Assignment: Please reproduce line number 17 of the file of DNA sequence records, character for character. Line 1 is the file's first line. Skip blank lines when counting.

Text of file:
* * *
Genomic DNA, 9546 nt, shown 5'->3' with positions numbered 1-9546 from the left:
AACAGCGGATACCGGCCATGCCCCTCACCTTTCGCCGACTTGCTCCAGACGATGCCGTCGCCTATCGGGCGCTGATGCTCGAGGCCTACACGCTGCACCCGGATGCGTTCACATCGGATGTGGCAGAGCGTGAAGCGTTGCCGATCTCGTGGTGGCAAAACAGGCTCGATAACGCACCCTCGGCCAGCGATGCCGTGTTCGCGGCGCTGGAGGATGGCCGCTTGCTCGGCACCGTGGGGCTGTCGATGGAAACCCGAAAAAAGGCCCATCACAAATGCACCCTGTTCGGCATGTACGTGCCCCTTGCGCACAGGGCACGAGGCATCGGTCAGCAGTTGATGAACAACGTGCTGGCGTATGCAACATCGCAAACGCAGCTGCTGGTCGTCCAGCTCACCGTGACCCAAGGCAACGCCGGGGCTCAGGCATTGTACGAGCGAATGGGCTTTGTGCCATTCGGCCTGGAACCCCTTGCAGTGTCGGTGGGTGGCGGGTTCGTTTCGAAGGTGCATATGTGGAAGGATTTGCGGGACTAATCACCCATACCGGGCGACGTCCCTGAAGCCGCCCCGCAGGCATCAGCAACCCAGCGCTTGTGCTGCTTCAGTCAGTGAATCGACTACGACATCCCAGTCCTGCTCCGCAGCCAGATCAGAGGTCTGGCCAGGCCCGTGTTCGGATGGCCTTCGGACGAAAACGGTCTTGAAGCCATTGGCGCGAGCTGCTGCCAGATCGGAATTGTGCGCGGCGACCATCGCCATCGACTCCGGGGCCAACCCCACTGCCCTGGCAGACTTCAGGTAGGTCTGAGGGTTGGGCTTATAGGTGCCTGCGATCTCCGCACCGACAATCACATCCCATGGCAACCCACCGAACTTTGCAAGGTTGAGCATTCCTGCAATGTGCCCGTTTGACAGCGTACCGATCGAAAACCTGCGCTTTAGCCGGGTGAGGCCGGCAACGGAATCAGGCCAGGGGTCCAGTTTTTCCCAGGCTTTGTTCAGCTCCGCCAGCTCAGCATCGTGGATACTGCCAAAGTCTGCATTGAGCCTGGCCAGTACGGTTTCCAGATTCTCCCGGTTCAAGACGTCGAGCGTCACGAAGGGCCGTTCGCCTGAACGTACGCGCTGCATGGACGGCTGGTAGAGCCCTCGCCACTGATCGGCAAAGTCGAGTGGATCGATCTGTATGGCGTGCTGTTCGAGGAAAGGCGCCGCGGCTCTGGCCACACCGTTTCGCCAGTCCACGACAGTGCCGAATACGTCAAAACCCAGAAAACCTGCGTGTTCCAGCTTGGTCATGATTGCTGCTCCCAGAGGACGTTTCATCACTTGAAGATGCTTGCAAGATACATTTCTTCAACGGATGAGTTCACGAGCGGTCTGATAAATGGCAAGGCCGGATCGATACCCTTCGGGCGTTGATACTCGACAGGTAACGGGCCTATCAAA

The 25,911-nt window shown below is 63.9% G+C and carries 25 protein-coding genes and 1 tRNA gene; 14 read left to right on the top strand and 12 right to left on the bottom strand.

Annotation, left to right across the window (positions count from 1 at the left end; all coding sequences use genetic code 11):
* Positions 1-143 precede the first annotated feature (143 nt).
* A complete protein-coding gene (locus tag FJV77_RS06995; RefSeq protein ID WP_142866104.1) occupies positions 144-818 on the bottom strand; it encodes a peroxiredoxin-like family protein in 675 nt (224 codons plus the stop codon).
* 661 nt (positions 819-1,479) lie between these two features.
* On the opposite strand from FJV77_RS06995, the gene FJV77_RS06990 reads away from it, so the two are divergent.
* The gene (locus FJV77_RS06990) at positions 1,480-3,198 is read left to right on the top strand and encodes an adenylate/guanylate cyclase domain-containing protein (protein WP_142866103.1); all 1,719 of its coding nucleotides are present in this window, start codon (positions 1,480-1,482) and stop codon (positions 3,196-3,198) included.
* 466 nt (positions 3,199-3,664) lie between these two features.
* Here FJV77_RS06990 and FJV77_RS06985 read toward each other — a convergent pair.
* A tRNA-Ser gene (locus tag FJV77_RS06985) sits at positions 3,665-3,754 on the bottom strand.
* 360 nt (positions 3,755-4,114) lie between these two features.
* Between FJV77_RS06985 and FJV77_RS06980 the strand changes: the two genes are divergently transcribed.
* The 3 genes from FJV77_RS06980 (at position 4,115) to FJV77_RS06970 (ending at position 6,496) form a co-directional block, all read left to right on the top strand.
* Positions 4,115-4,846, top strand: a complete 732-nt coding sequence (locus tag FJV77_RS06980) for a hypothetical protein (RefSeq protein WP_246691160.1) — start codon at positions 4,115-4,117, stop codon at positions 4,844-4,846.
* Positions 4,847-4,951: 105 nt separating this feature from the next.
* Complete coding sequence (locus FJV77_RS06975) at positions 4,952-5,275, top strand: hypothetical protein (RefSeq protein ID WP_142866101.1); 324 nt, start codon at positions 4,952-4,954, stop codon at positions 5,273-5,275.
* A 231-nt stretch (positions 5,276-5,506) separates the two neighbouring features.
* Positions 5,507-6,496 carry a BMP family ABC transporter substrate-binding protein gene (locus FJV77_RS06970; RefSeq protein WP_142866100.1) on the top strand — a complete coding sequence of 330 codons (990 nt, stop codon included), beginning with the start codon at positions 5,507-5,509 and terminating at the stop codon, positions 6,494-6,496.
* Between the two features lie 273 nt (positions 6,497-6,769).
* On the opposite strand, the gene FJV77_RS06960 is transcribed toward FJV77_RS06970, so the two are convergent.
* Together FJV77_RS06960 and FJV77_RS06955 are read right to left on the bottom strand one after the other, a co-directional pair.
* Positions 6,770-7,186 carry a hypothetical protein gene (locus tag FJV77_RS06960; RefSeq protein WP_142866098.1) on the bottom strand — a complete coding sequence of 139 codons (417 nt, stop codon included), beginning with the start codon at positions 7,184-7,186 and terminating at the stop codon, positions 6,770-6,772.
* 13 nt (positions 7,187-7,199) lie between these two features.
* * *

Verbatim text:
* Positions 4,847-4,951: 105 nt separating this feature from the next.